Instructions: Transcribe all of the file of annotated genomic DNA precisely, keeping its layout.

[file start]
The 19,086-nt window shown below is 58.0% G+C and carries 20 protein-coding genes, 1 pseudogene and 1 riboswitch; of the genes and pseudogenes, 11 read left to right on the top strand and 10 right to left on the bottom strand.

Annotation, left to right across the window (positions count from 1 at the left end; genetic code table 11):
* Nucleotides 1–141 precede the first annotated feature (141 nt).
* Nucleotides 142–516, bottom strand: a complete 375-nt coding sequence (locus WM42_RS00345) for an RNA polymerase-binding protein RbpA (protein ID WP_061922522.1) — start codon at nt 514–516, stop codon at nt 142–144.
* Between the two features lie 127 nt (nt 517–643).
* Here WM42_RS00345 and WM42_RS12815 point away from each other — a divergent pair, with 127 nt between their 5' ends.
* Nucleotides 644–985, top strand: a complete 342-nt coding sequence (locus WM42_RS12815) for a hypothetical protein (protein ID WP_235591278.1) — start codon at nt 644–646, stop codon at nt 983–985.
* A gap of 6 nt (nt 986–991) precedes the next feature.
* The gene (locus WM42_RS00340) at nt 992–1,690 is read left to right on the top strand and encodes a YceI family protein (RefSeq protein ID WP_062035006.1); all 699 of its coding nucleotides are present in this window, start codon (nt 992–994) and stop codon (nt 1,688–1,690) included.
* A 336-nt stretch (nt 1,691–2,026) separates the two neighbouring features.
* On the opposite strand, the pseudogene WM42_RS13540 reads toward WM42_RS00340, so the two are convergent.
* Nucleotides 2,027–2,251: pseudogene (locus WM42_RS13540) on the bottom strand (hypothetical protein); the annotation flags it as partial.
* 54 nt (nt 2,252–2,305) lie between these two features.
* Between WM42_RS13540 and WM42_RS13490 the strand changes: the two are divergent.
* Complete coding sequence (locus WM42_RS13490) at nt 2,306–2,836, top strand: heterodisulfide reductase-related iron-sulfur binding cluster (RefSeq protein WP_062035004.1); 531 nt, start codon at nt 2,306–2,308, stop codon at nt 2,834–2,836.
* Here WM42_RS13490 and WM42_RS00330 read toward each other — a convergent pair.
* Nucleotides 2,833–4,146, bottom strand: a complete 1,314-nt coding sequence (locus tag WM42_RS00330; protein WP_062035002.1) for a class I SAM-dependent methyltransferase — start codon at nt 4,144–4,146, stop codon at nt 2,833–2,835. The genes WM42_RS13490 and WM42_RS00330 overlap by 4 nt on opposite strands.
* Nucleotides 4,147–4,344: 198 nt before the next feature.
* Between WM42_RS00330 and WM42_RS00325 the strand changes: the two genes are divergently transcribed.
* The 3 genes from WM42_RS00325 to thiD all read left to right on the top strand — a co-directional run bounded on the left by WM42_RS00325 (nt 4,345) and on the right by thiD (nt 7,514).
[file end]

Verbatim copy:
The 19,086-nt window shown below is 58.0% G+C and carries 20 protein-coding genes, 1 pseudogene and 1 riboswitch; of the genes and pseudogenes, 11 read left to right on the top strand and 10 right to left on the bottom strand.

Annotation, left to right across the window (positions count from 1 at the left end; genetic code table 11):
* Nucleotides 1–141 precede the first annotated feature (141 nt).
* Nucleotides 142–516, bottom strand: a complete 375-nt coding sequence (locus WM42_RS00345) for an RNA polymerase-binding protein RbpA (protein ID WP_061922522.1) — start codon at nt 514–516, stop codon at nt 142–144.
* Between the two features lie 127 nt (nt 517–643).
* Here WM42_RS00345 and WM42_RS12815 point away from each other — a divergent pair, with 127 nt between their 5' ends.
* Nucleotides 644–985, top strand: a complete 342-nt coding sequence (locus WM42_RS12815) for a hypothetical protein (protein ID WP_235591278.1) — start codon at nt 644–646, stop codon at nt 983–985.
* A gap of 6 nt (nt 986–991) precedes the next feature.
* The gene (locus WM42_RS00340) at nt 992–1,690 is read left to right on the top strand and encodes a YceI family protein (RefSeq protein ID WP_062035006.1); all 699 of its coding nucleotides are present in this window, start codon (nt 992–994) and stop codon (nt 1,688–1,690) included.
* A 336-nt stretch (nt 1,691–2,026) separates the two neighbouring features.
* On the opposite strand, the pseudogene WM42_RS13540 reads toward WM42_RS00340, so the two are convergent.
* Nucleotides 2,027–2,251: pseudogene (locus WM42_RS13540) on the bottom strand (hypothetical protein); the annotation flags it as partial.
* 54 nt (nt 2,252–2,305) lie between these two features.
* Between WM42_RS13540 and WM42_RS13490 the strand changes: the two are divergent.
* Complete coding sequence (locus WM42_RS13490) at nt 2,306–2,836, top strand: heterodisulfide reductase-related iron-sulfur binding cluster (RefSeq protein WP_062035004.1); 531 nt, start codon at nt 2,306–2,308, stop codon at nt 2,834–2,836.
* Here WM42_RS13490 and WM42_RS00330 read toward each other — a convergent pair.
* Nucleotides 2,833–4,146, bottom strand: a complete 1,314-nt coding sequence (locus tag WM42_RS00330; protein WP_062035002.1) for a class I SAM-dependent methyltransferase — start codon at nt 4,144–4,146, stop codon at nt 2,833–2,835. The genes WM42_RS13490 and WM42_RS00330 overlap by 4 nt on opposite strands.
* Nucleotides 4,147–4,344: 198 nt before the next feature.
* Between WM42_RS00330 and WM42_RS00325 the strand changes: the two genes are divergently transcribed.
* The 3 genes from WM42_RS00325 to thiD all read left to right on the top strand — a co-directional run bounded on the left by WM42_RS00325 (nt 4,345) and on the right by thiD (nt 7,514).